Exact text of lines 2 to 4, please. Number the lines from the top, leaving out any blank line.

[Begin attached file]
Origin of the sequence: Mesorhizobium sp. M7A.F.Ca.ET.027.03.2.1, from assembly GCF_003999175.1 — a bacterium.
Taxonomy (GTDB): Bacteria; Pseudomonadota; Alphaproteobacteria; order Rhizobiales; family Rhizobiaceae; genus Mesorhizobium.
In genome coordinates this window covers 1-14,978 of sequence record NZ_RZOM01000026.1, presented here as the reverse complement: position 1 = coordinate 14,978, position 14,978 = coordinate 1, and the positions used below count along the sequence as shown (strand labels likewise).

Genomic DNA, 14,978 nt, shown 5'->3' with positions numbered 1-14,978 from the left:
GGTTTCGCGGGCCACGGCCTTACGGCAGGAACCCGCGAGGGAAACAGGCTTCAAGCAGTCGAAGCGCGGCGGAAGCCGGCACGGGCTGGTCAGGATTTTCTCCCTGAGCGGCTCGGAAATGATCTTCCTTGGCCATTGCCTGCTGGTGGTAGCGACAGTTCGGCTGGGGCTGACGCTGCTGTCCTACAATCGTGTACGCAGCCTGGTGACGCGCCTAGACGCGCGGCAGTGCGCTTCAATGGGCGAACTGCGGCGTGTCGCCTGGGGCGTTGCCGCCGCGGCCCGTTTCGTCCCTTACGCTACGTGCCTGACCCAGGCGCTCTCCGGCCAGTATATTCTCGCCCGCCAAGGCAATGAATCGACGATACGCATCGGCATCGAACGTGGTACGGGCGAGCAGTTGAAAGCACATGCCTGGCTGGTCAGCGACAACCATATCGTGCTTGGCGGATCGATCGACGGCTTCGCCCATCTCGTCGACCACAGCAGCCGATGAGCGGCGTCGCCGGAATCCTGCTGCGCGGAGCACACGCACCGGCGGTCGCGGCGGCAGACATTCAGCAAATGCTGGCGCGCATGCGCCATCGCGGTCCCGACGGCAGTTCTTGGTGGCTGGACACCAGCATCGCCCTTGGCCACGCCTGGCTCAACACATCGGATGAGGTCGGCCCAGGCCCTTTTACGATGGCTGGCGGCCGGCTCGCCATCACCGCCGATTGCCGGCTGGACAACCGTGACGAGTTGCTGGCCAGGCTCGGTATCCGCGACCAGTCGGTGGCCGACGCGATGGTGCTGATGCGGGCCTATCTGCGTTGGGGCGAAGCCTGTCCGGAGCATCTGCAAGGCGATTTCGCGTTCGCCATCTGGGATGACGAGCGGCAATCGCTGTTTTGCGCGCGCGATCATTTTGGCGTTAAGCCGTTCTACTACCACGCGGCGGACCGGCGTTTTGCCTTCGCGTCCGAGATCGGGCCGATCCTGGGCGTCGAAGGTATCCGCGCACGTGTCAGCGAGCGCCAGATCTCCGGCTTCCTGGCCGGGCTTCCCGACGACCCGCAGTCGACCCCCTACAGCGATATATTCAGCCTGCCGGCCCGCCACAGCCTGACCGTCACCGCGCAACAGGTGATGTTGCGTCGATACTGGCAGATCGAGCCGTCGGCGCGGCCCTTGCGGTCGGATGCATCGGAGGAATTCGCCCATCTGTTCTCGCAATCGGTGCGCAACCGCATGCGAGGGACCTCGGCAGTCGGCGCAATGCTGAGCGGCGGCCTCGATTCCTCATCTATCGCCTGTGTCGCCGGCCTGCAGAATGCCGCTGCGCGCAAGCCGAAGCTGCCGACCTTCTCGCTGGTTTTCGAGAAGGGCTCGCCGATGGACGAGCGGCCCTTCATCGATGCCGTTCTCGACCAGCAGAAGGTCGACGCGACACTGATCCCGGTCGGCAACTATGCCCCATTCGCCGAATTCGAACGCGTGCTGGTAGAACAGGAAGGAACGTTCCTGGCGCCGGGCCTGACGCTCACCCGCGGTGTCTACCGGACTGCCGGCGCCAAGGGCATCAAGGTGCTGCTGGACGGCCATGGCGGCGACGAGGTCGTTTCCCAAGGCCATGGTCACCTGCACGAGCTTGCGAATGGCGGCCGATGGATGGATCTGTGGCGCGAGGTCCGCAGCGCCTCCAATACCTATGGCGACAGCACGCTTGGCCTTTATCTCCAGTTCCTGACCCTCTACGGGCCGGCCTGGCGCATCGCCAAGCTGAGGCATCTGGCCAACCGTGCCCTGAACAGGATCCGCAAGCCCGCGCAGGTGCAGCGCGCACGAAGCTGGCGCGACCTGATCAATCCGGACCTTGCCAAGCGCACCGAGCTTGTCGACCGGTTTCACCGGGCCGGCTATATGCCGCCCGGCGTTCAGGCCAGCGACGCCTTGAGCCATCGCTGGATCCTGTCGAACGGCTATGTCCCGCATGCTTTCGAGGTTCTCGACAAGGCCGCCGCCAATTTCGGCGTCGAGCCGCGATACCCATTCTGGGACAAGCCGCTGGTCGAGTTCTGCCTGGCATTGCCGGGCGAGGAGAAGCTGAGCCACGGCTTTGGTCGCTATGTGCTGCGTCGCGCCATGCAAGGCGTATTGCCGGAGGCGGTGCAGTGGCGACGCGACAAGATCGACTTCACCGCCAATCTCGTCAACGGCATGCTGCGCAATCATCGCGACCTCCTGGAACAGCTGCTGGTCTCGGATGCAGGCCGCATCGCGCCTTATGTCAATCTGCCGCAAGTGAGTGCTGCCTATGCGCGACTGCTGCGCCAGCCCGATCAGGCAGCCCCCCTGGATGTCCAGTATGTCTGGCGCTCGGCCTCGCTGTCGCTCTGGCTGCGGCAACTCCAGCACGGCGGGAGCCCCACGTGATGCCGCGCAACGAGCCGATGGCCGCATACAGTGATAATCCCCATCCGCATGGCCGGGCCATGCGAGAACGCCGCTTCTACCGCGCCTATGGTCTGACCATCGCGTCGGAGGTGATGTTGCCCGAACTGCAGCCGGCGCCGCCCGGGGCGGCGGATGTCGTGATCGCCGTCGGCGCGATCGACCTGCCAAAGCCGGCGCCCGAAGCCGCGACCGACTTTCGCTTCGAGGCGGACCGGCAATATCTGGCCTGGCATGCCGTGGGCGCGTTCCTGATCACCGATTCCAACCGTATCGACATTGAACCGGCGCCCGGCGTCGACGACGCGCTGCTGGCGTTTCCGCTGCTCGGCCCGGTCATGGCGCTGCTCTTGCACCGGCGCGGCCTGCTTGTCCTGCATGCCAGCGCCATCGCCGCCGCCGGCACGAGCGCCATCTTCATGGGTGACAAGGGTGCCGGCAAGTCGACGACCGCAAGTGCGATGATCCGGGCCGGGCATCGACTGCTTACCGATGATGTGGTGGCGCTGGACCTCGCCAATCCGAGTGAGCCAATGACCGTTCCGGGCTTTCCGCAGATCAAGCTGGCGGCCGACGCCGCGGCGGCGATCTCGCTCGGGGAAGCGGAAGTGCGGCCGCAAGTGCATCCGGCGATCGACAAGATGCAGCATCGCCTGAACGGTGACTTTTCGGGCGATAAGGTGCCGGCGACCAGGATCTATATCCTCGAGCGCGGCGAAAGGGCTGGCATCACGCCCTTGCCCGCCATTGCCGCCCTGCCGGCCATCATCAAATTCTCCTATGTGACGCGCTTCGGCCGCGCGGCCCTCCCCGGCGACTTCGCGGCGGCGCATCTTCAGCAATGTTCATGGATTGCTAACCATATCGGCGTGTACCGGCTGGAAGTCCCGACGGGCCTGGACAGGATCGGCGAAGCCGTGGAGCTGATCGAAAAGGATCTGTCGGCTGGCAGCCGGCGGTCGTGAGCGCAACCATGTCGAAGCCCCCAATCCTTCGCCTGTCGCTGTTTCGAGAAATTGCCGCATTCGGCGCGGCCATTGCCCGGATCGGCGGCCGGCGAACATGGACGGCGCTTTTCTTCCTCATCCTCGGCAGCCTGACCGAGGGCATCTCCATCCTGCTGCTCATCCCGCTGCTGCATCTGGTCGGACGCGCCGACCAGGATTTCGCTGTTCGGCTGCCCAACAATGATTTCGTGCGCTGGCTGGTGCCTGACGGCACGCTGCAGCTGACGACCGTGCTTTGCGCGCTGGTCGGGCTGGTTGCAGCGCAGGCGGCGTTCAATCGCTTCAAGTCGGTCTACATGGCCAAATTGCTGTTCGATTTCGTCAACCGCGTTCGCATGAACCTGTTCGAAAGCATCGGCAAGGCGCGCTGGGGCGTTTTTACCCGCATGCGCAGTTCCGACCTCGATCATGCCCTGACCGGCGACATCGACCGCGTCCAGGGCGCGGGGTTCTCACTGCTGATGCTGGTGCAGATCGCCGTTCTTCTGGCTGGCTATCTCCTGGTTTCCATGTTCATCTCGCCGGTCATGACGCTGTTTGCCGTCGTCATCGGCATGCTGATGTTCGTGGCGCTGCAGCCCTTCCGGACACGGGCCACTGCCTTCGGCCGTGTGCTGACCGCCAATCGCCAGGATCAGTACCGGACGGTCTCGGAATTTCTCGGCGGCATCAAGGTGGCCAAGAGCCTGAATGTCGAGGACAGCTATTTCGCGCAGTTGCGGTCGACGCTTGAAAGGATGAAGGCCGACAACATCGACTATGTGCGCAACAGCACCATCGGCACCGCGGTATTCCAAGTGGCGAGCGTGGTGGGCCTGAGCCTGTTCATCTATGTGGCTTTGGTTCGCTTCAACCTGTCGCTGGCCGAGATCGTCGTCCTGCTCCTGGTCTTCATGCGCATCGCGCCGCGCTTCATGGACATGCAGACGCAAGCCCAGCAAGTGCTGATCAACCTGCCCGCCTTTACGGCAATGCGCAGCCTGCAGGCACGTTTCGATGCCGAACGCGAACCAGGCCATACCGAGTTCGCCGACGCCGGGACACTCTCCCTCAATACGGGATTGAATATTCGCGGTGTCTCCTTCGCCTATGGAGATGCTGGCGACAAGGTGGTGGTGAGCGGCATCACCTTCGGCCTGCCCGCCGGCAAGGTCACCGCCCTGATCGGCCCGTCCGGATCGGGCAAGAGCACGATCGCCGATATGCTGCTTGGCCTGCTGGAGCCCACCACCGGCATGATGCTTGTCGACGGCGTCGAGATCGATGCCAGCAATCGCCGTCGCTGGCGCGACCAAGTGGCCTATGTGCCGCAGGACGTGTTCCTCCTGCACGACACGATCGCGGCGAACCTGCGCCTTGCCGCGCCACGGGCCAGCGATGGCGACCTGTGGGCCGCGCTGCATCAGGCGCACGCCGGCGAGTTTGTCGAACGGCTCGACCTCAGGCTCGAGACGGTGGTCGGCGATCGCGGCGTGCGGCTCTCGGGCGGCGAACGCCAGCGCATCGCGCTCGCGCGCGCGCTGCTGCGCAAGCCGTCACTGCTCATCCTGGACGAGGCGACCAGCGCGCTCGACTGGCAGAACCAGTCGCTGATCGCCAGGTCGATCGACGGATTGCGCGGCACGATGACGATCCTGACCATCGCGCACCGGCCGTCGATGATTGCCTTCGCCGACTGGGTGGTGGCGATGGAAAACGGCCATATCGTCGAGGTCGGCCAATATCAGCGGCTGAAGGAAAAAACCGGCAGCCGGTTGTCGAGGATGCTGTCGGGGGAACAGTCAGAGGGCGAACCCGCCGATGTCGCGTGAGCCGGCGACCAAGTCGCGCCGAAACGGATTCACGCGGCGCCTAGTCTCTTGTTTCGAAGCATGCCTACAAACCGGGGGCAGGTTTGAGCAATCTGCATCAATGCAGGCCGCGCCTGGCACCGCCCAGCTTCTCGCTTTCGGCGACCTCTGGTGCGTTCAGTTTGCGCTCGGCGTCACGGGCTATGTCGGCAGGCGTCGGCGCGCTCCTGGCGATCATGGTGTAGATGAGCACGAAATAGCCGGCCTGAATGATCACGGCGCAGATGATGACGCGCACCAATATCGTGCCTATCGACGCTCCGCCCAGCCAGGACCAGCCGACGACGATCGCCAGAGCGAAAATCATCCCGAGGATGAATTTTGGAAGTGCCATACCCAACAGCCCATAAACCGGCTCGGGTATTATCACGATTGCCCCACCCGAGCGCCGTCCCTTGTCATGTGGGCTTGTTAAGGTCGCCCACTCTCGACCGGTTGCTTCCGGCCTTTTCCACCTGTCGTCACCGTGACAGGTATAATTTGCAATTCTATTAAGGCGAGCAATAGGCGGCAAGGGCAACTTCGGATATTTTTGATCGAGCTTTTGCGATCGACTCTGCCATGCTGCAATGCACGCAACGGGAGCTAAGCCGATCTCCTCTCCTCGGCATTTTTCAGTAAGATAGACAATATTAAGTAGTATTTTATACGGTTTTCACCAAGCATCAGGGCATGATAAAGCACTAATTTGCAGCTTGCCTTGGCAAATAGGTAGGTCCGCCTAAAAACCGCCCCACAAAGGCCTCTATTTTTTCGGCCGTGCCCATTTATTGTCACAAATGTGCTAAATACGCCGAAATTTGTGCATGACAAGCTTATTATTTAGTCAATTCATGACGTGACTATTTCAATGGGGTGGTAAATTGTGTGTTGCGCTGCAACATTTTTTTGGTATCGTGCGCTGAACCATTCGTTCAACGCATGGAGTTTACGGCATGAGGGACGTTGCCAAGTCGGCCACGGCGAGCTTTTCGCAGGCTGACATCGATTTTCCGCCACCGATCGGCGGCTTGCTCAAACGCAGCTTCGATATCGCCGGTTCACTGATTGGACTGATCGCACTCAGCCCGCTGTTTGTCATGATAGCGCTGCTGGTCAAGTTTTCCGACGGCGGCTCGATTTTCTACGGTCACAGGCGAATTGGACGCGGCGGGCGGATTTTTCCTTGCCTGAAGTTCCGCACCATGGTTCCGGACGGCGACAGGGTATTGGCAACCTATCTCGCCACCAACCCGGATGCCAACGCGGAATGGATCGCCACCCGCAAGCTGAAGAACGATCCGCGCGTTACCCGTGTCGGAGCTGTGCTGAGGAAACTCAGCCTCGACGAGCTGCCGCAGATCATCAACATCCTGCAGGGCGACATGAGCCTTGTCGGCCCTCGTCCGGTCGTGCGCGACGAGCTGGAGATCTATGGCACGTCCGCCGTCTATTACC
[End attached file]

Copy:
Taxonomy (GTDB): Bacteria; Pseudomonadota; Alphaproteobacteria; order Rhizobiales; family Rhizobiaceae; genus Mesorhizobium.
In genome coordinates this window covers 1-14,978 of sequence record NZ_RZOM01000026.1, presented here as the reverse complement: position 1 = coordinate 14,978, position 14,978 = coordinate 1, and the positions used below count along the sequence as shown (strand labels likewise).

Genomic DNA, 14,978 nt, shown 5'->3' with positions numbered 1-14,978 from the left: